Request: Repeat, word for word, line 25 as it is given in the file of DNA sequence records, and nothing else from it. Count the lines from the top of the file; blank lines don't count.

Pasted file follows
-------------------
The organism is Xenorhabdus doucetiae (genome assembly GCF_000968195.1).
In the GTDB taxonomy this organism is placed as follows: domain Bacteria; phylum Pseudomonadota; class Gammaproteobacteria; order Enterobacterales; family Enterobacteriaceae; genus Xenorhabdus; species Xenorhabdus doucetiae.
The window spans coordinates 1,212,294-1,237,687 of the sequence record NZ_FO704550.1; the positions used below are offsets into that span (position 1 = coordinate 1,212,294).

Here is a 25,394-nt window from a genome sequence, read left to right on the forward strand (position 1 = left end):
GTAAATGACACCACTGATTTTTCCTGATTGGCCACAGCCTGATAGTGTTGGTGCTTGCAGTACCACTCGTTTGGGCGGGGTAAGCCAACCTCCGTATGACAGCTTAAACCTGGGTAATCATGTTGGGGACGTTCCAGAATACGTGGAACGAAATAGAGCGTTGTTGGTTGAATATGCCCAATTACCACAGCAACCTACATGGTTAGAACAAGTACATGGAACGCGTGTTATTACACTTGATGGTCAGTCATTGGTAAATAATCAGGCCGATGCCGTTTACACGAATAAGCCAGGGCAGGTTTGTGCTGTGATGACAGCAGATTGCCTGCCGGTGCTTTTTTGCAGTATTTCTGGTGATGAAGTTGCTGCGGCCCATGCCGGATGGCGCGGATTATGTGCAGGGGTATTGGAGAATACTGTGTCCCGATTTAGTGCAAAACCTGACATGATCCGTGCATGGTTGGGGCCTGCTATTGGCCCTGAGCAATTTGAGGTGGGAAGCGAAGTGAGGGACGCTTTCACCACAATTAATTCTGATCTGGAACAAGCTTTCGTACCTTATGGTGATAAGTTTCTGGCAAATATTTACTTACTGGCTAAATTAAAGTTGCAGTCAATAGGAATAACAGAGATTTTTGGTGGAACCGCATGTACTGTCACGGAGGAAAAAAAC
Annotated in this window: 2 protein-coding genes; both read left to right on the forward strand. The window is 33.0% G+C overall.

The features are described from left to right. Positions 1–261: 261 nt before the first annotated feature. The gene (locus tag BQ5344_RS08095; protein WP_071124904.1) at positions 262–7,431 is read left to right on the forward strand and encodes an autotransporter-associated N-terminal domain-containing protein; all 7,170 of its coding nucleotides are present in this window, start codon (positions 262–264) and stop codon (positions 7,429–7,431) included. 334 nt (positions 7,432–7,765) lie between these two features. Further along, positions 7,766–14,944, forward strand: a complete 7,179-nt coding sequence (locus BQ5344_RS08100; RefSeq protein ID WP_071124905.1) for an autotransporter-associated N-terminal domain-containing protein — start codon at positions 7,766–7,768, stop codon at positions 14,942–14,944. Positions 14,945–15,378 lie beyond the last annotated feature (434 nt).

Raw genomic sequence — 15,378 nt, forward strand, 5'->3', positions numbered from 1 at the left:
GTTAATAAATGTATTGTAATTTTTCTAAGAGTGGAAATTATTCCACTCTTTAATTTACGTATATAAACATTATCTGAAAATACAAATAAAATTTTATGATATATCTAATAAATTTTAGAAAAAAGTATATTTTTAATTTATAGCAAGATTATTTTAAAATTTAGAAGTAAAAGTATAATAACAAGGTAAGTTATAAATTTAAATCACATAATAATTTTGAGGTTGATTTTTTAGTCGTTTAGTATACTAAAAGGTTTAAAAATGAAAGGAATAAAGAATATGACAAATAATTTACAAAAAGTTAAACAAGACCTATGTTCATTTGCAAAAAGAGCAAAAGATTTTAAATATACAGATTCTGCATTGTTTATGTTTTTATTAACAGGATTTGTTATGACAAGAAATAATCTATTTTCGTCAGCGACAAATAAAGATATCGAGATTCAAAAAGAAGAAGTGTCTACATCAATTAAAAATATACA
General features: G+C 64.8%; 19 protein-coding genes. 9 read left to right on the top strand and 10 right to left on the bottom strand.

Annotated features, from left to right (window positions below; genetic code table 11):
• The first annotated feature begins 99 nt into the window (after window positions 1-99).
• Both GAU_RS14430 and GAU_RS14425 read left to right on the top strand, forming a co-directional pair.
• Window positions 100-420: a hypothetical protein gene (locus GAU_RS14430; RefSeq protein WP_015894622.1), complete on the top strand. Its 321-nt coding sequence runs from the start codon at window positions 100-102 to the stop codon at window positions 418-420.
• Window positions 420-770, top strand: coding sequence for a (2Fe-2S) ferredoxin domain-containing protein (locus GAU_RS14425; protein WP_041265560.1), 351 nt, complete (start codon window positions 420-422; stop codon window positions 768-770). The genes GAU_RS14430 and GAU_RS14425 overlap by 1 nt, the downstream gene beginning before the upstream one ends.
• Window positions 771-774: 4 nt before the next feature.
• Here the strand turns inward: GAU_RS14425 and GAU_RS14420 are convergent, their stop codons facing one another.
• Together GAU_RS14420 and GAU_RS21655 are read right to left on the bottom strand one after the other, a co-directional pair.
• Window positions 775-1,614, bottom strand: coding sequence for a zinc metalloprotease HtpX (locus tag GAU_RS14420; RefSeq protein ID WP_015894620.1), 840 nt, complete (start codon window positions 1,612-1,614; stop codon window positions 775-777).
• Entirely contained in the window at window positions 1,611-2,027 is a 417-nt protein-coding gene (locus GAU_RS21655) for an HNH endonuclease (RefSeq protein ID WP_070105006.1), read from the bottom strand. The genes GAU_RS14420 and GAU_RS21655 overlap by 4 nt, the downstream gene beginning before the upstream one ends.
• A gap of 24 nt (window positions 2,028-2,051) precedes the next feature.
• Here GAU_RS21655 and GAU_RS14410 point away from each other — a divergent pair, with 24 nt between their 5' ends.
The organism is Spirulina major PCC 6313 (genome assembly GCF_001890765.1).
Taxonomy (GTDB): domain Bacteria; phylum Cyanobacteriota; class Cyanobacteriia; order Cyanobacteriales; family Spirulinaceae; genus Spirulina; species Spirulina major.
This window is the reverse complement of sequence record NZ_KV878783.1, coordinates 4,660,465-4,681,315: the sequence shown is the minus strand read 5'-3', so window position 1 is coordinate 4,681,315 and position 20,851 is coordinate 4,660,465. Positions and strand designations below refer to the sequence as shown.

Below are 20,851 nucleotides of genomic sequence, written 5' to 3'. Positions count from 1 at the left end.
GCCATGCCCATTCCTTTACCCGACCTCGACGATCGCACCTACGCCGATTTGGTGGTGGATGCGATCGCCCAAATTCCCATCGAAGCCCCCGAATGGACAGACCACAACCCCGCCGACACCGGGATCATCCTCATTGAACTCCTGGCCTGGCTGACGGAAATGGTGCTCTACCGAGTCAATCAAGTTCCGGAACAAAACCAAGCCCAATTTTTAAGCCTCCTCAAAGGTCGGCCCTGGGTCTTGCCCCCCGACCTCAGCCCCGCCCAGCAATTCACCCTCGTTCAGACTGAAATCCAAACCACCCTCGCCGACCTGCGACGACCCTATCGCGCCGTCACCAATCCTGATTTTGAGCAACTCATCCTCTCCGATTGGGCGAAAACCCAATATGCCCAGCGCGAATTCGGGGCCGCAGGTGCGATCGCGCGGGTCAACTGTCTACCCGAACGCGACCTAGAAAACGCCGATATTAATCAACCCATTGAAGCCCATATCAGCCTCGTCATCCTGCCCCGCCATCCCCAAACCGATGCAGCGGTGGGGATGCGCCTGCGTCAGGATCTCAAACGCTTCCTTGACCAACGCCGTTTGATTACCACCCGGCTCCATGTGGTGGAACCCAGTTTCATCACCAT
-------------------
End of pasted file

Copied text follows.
This window is the reverse complement of sequence record NZ_KV878783.1, coordinates 4,660,465-4,681,315: the sequence shown is the minus strand read 5'-3', so window position 1 is coordinate 4,681,315 and position 20,851 is coordinate 4,660,465. Positions and strand designations below refer to the sequence as shown.